Whether it’s powerful matriarchs governing intelligent herds of elephant, protective lionesses hovering over their birth pride or motherly leopardesses teaching cubs the artful skill of conducting kills; one thing is undeniable in the bushveld – the feminine energy is powerful and often a force to be reckoned with. Lionesses are a powerhouse of maternal instinct, stealth like prowess and emotional aggression. They are not to be underestimated and they’re survivors – the Ross Pride Breakaway lionesses are testament to this.
For quite sometime, our traverse has been dominated by the force of the Ross girls, but now we’re welcoming a fresh, new feminine energy in the area. While the Ross Pride lionesses do their thing, seemingly only enjoying each other’s company and the occasional mating session with wandering males, the other lions continue to filter into their home turf. New females are flirting with Ross territory!
The two newcomers seem to be hanging around with the Mbiri males and they even conducted a kill together.
While we’re loving the presence of new females (because that means the possibility of bundles of lion cub fluff) there could be drama on the horizon…
The two Ross Pride Breakaway females share an inexplicable bond, one that has never faltered through the years. They’ve given birth to plenty of cubs, but their mothering skills leave a lot to be desired. Their cubs, due to the turbulent world of the bushveld, never see maturity. For us, the new females in the area might breathe new life into the traverse, with our hopes being pinned on the possibility of cubs.
Lionesses are exceptionally powerful, ruthless and remarkable hunters. If the two old school queens come face-to-face with the new queens of the jungle, there could be a violent scuffle and dirty drama.
So, who are the new females – the ones daring to patrol the periphery of Ross territory? They are two unknown lionesses often spotted with the beautiful Mbiri males.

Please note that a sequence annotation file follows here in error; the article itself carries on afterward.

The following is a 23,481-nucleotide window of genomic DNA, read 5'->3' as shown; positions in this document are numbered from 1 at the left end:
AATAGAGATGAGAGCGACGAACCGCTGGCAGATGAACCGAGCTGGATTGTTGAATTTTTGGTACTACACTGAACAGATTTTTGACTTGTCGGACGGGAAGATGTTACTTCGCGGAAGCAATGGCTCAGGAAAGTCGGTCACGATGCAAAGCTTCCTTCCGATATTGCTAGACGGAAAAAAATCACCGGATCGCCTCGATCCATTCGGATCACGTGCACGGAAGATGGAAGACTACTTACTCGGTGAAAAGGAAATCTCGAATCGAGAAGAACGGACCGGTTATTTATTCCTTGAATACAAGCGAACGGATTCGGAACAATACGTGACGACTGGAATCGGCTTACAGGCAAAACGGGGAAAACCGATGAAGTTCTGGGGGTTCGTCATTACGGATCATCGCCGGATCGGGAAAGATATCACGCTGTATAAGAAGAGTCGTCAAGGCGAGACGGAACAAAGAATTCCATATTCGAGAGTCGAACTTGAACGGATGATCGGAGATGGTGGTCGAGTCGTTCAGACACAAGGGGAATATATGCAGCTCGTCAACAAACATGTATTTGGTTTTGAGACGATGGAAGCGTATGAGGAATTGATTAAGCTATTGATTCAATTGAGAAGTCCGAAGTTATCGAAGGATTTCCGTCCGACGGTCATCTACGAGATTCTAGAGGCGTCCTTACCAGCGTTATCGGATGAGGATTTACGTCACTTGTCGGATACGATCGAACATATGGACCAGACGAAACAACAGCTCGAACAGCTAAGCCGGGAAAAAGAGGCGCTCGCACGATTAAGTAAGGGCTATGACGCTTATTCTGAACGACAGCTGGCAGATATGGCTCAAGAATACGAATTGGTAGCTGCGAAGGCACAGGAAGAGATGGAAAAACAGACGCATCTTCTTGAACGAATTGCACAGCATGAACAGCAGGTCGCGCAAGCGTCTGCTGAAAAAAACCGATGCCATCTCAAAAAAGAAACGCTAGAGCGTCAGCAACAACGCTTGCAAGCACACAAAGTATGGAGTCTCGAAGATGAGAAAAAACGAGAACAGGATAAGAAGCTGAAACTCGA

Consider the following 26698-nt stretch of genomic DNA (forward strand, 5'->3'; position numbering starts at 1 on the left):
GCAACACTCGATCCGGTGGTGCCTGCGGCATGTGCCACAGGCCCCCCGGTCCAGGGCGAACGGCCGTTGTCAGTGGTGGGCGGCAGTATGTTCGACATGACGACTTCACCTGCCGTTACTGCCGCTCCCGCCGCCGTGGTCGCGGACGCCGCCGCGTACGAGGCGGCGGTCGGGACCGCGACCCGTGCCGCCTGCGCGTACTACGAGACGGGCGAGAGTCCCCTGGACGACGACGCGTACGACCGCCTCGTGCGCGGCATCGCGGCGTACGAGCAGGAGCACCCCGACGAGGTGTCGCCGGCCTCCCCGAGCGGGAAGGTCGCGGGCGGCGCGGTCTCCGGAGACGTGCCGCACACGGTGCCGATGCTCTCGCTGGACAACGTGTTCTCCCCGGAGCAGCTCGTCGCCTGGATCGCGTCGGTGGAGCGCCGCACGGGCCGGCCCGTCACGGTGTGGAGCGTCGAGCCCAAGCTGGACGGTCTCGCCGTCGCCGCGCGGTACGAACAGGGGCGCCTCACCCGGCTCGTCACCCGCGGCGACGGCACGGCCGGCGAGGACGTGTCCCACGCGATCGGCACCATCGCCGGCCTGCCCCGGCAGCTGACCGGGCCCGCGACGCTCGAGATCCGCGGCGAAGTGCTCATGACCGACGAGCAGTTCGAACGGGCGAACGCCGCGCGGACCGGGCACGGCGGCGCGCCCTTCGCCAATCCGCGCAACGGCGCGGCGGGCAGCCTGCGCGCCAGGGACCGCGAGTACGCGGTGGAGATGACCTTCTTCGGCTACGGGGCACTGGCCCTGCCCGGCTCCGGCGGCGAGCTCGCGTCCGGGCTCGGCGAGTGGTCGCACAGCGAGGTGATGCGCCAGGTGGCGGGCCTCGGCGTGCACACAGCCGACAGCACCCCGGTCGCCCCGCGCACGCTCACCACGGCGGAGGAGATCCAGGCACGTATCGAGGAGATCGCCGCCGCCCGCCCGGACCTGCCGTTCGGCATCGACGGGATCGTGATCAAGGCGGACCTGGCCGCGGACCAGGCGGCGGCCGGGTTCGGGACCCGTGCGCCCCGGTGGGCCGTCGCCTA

We’ve not seen any of them mating, but they were caught devouring a giraffe kill over the weekend. Perhaps the Mbiri’s are wining and dining the females first before making their move!? We speculate that the Mbiri’s are actually the sons of the Northern Matimbas in the Mbiri Pride.
So, that’s the one side of the fence. The other side of the fence is firm old-school favourites, the Ross Pride Breakaway lionesses. They were also spotted over the weekend, but avoided the area where the Mbiris and their ladies were hanging out. Over the past couple of weeks we spotted the Sumatra male mating with the Ross girls, but we’ve not seen him since. Nomadic males and unknown males often come to mate with the Ross Pride Breakaway sisters! They tend to keep to themselves and sightings of them are always exclusive from other lion sightings.
While all of this has unfolded during the course of the week, we have also enjoyed some other strange behaviour in the world of lions. One of the Trilogy males emerged from the depths of ‘veld after hiding out for months and brought with him a powerhouse of a lion with youth and stamina on his side. We’ve not seen them since we’ve spotted the Mbiri males.
We’re not asking you to pick favourites – the good news is that we have, once again, an interesting mix of lion behaviour and a heavy presence of female newcomers. Lions – we’re not short of sightings!
Portraits of the Mbiri Male’s Lionesses
The Ross Pride Breakaway Lionesses